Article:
April 3, 2023

The Philosophy of Transformational Generosity: A Chat with Maeghan Jones

Maeghan Jones has been the President and CEO of the Community Foundation of Greater Chattanooga since 2015. She leads a team of professionals dedicated to aligning the community’s resources around critical, long-term challenges - a philosophy she and her colleagues call “transformational generosity.” Maeghan came to this role after leading the Chattanooga Area Food Bank for several years and before that, she was an attorney at Legal Aid of East Tennessee. Her unique professional background working alongside the community’s most vulnerable makes her well-suited to understanding the complex needs of Chattanooga’s most vulnerable families - and gives her unique insights into what philanthropic organizations like the Community Foundation can do to help move into lasting economic stability.

In March, we sat down for a chat with the President & CEO of the Community Foundation, Maeghan Jones, to talk about her inspirations, her time at the Foundation, and her experience in Chattanooga. The short form of this conversation was published in Chattanooga City Lifestyle.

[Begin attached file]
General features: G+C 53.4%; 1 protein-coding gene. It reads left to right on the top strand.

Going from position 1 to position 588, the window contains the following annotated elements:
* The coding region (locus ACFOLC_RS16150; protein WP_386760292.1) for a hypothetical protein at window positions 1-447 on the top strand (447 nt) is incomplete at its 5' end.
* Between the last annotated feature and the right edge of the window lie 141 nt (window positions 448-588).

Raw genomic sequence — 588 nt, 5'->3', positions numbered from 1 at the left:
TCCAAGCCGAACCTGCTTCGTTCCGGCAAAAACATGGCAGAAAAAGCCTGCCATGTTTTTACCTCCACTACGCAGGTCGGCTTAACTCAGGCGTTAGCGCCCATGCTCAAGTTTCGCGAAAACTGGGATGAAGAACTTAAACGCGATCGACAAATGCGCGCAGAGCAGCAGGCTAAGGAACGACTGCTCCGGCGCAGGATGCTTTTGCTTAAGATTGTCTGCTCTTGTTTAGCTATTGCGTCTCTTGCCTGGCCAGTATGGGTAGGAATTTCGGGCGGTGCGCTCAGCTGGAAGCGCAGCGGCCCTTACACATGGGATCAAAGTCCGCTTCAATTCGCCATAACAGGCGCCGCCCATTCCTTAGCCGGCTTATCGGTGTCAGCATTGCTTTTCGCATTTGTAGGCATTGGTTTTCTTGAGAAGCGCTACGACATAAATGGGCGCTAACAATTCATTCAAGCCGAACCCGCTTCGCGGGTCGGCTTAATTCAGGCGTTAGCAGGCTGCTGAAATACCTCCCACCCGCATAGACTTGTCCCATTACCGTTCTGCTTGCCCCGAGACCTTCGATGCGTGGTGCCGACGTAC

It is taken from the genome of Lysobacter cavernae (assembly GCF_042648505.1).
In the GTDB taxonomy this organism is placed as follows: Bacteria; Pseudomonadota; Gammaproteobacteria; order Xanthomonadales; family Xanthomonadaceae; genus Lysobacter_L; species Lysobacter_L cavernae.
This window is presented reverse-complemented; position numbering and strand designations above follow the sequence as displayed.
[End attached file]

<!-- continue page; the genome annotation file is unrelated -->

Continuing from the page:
Where do you like to take people visiting our city for the first time?

What’s great about Chattanooga is that there truly is something for everyone, whether the visitor loves the outdoors, arts and culture, history, or enjoying a great cup of coffee in a quaint café. We love taking our “foodie” friends to one of the many incredible restaurants in our city and, for those who are not from the region, introducing them to southern dishes they may not have had before like fried green tomatoes, shrimp and grits, or greens. For those who appreciate the arts, we bring them to the Hunter [Museum of American Art], which is an incredible art museum for a city of our size. From there we can walk down and look at the Ed Johnson Memorial. That experience gives someone a fuller picture of our community, our willingness to grapple with our history, and our hope for a future of healing.

Who is a mentor who has had a meaningful impact on your career?